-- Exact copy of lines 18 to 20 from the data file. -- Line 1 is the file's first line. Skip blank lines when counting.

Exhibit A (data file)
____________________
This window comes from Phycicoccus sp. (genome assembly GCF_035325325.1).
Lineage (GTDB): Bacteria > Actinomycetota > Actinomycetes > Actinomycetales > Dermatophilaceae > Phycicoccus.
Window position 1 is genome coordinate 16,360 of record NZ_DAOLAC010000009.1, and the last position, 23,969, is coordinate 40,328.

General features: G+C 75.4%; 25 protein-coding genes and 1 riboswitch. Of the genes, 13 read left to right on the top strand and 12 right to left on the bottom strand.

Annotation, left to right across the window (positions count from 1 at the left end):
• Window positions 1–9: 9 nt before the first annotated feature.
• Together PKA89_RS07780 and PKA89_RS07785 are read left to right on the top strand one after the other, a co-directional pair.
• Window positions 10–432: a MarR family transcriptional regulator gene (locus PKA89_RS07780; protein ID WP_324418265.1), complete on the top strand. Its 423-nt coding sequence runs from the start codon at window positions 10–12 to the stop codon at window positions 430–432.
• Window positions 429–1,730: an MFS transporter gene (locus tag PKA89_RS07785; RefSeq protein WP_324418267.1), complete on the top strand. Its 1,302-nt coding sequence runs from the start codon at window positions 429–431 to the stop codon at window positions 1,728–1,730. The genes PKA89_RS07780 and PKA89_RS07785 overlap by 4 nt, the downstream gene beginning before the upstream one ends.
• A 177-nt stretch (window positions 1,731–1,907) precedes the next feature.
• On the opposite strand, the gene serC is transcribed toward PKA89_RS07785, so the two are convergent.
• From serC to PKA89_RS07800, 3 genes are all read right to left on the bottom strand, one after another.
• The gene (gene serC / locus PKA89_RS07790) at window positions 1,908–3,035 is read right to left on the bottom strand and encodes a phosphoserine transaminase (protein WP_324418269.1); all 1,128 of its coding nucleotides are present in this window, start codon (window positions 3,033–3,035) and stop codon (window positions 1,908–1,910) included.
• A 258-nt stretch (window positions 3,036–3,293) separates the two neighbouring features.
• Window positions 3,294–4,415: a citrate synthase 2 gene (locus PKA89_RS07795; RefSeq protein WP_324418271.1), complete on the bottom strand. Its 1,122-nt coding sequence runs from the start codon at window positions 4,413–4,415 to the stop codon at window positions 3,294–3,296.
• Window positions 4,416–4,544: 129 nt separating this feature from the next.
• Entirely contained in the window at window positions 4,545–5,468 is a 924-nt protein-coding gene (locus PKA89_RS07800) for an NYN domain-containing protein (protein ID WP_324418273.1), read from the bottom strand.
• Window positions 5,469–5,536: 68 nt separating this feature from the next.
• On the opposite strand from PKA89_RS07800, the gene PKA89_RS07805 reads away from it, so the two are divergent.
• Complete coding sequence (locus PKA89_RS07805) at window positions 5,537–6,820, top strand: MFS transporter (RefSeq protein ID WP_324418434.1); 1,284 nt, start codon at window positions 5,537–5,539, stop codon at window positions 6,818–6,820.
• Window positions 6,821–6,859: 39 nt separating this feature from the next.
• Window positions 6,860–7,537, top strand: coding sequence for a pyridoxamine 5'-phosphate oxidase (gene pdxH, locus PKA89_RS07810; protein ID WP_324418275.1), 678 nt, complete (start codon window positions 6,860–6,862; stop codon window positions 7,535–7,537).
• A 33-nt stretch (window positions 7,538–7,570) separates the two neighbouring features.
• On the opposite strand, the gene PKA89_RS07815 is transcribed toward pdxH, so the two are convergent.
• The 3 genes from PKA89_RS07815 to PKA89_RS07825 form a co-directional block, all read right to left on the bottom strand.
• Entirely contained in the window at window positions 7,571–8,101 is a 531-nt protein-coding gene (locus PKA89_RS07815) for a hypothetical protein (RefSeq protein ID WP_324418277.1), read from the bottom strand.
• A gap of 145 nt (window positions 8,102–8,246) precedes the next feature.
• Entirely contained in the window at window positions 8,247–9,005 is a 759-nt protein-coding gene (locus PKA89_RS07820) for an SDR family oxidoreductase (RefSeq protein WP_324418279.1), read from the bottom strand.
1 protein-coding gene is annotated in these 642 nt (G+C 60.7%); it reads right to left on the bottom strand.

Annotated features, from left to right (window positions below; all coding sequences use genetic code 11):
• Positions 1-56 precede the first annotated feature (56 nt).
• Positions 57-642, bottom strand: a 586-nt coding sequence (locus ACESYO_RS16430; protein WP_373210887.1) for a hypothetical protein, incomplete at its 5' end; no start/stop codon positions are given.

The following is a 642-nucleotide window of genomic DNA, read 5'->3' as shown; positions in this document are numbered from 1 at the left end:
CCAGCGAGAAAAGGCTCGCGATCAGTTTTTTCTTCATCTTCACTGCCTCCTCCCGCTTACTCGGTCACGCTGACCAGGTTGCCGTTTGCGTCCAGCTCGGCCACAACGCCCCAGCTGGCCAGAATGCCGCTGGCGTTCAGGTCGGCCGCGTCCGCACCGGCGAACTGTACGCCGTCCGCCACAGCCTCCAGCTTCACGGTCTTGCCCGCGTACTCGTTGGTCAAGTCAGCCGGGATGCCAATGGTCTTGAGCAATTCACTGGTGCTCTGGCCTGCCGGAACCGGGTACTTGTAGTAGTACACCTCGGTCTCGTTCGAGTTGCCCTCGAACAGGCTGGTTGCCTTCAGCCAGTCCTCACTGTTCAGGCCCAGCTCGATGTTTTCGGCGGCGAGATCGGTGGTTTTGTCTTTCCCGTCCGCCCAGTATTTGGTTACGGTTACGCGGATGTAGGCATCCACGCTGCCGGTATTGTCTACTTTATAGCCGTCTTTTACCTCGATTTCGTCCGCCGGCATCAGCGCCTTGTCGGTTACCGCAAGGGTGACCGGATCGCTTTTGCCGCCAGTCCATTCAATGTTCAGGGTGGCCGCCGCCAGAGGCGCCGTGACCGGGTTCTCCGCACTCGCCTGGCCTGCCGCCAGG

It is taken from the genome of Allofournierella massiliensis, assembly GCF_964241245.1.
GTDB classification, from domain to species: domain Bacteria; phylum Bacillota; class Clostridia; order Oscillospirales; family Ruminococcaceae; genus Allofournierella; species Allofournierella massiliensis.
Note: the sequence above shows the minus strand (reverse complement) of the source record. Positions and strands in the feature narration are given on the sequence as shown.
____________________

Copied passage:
• Window positions 5,469–5,536: 68 nt separating this feature from the next.
• On the opposite strand from PKA89_RS07800, the gene PKA89_RS07805 reads away from it, so the two are divergent.
• Complete coding sequence (locus PKA89_RS07805) at window positions 5,537–6,820, top strand: MFS transporter (RefSeq protein ID WP_324418434.1); 1,284 nt, start codon at window positions 5,537–5,539, stop codon at window positions 6,818–6,820.